Before Swain’s last frantic echoes of Give Us The Gold have fully trailed off, we are already into the driving beats of Hold Me In. One of the biggest charms of this album lies in its unconventional sequencing. Each song doesn’t slowly fade out and leave you waiting in silence for several seconds until the next one comes on. It’s a relentless, exhilarating journey through all of these moods, each interlocking piece an essential part of the whole. Like the bizarre Egg Replacer, for example… is it just me, or has Bent Knee fashioned a song around the melody line from Salt N Pepa’s Shoop? (I know, that actually goes back further to the Ikettes with their song I’m Blue.) Naturally, Egg Replacer ends up about as far from those as you can get. Cradle Of Rocks is an early favourite, an energetic piece that owes much of its appeal to the always inventive guitar textures of Ben Levin and the impressive, intricate playing of bassist Jessica Kion and drummer Gavin Wallace-Ailsworth, as solid a rhythm section as any band working today – and that’s not an exaggeration. Oddly, as the song fades, an interview clip of Swain in mid-sentence is heard, with an interesting revelation about her disposition.
A wildly successful experiment from a band unapologetic for its explorations outside of conventional song structure…
A second in-the-moment live snapshot is presented in the form of Lovell, as though to signal the beginning of part two of the album. Followup song Lovemenot is a claustrophobic and sludgy track that recalls Bone Rage in its sonic approach. Bird Song is a delicate piano piece with fragile vocals that eventually gets treated with strange effects to give it a peculiar, mystical feel. From there, Catch Light is as close to a 180 degree turn as possible, a brilliant track loaded with more of those thick, delicious grooves, and perhaps the only one that could have fit comfortably on the previous album. Garbage Shark has a strong atmosphere from the start, and now seems as good a time as any to mention that Chris Baum is often the most understated member of the band. It’s a tall order to carve out his own sonic space in music like this, with so much going on in the mix. But his violin parts are vital to the flavour to these songs – and all of their songs. Along with this track, one of the finest moments on the album happens when the song Golden Hour falls away from its ambient vocal opening with Levin and Wallace-Ailsworth signaling the change in tone. Closing track It Happens rounds out the proceedings with a wobbly melody and a dreamy second half, and the album drifts slowly into silence, leaving the listener to reflect on what has transpired over the course of 52 minutes.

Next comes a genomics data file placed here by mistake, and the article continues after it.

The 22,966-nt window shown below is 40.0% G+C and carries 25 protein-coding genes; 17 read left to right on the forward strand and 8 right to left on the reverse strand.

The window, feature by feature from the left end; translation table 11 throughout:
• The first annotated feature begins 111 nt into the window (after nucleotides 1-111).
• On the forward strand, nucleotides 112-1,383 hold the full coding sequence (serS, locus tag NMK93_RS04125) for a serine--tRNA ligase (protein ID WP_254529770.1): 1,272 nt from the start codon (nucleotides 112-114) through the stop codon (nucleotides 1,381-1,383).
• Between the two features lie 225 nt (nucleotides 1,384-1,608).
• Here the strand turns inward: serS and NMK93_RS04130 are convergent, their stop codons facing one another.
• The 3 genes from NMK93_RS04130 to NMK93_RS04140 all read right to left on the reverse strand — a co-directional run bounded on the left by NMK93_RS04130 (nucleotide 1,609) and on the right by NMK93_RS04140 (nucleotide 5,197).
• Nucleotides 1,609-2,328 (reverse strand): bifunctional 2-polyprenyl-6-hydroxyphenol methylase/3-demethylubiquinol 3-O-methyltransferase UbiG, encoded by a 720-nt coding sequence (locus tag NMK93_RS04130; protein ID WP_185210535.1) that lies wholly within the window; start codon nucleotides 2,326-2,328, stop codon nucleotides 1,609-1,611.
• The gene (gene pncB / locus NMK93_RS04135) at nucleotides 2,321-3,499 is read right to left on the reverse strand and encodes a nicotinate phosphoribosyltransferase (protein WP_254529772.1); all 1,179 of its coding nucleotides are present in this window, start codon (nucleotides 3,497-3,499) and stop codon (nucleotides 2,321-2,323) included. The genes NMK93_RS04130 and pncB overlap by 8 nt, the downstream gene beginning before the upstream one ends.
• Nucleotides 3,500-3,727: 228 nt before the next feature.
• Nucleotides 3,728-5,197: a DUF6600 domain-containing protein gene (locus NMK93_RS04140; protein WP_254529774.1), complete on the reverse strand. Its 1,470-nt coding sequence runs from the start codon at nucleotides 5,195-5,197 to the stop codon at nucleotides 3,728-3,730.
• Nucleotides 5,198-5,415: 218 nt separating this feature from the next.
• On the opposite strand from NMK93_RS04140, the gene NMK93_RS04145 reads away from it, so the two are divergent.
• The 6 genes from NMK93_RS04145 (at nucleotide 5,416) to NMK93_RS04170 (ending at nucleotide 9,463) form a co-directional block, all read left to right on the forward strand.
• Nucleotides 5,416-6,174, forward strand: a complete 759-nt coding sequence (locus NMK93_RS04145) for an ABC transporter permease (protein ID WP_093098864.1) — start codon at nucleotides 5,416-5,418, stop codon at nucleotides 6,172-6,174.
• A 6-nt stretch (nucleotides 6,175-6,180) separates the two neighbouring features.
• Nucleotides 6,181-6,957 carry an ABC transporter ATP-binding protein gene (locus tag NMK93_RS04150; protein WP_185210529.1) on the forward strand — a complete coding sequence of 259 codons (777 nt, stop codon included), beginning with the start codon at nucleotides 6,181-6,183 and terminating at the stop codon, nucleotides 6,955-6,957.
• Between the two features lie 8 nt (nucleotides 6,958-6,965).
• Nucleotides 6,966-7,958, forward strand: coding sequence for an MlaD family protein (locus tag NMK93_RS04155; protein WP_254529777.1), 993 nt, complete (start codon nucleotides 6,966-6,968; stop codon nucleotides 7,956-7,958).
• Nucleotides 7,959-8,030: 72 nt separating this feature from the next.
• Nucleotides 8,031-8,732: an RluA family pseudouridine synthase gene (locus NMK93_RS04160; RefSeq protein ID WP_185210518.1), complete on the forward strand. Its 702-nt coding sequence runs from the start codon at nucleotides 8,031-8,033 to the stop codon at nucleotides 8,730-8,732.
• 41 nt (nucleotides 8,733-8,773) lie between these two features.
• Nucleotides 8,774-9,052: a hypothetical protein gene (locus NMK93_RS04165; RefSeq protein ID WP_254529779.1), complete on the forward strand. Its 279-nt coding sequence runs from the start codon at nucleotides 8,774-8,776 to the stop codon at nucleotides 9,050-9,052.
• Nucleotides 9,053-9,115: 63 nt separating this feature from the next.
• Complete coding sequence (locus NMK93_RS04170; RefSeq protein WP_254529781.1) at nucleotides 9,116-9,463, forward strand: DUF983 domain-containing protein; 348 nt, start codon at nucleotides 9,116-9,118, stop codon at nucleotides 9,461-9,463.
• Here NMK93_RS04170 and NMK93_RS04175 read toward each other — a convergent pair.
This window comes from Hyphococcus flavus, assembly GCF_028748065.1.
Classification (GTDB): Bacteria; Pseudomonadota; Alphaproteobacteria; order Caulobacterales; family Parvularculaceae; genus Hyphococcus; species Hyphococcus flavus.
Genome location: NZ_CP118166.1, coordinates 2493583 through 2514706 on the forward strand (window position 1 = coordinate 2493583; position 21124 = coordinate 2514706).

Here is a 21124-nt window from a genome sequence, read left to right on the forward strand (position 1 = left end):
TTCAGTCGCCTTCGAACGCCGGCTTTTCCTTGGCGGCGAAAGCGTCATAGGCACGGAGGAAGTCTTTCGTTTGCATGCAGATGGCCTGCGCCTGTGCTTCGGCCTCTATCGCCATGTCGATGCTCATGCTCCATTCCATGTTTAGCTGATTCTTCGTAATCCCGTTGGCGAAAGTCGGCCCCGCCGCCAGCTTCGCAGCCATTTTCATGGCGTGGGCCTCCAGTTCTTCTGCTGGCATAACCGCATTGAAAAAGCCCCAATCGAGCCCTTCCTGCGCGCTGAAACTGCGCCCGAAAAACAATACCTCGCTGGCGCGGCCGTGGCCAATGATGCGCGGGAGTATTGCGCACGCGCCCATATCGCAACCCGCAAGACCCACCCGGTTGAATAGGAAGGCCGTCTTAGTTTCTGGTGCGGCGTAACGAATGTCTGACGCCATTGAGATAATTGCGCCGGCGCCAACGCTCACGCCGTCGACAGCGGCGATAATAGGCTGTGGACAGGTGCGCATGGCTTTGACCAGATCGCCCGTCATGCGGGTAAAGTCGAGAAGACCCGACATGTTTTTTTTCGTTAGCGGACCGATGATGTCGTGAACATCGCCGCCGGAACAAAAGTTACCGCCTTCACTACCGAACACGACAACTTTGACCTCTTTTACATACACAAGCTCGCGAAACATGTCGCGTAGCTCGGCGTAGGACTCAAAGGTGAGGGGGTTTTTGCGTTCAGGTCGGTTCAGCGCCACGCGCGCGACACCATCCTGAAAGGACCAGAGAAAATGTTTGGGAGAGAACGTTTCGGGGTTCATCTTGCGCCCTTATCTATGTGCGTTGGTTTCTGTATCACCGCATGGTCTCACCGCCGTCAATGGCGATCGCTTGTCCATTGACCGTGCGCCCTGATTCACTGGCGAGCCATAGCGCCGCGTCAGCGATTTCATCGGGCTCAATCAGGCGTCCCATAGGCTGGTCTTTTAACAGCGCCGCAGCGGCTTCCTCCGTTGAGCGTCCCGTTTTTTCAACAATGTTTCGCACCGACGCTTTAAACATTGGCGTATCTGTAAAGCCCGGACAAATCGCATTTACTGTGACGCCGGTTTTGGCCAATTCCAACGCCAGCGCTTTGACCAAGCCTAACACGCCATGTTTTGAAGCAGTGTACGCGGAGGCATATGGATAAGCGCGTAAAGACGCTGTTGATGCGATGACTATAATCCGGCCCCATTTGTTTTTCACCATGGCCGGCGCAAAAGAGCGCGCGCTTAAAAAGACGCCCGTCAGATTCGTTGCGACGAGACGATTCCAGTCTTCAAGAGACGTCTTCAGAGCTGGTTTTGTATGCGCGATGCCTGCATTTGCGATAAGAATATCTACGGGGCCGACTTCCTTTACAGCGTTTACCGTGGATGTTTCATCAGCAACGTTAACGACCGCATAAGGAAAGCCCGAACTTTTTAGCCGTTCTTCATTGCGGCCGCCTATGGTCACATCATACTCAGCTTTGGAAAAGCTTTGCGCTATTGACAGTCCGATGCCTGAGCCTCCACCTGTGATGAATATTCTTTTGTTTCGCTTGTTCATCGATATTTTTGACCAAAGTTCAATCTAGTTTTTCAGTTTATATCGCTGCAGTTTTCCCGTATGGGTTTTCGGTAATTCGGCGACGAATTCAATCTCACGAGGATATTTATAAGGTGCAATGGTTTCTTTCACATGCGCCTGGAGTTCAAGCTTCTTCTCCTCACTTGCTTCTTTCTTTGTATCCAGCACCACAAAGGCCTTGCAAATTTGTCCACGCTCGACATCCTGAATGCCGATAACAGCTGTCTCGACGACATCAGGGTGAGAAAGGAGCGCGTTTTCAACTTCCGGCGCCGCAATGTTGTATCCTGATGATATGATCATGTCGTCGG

Undoubtedly the sum of their parts, there is no one star in this band. On any given day, that trophy could randomly be given to any of them, and they’d be deserving of it. Vince Welch could have a mantle full of them by now for all of his fascinating production and sound design. The question now is: who is still influencing Bent Knee? I’m sure they know, but it’s unclear to us. It’s an impressive feat for a band who continue to release albums so unlike the previous ones to remain incapable of comparison with anyone else. You Know What They Mean is two bold, assured steps forward, and proves to be a wildly successful experiment from a band unapologetic for its explorations outside of conventional song structure. And while there aren’t the same kind of pretty moments here as on the previous albums, there is stark and almost overwhelming beauty in abundance.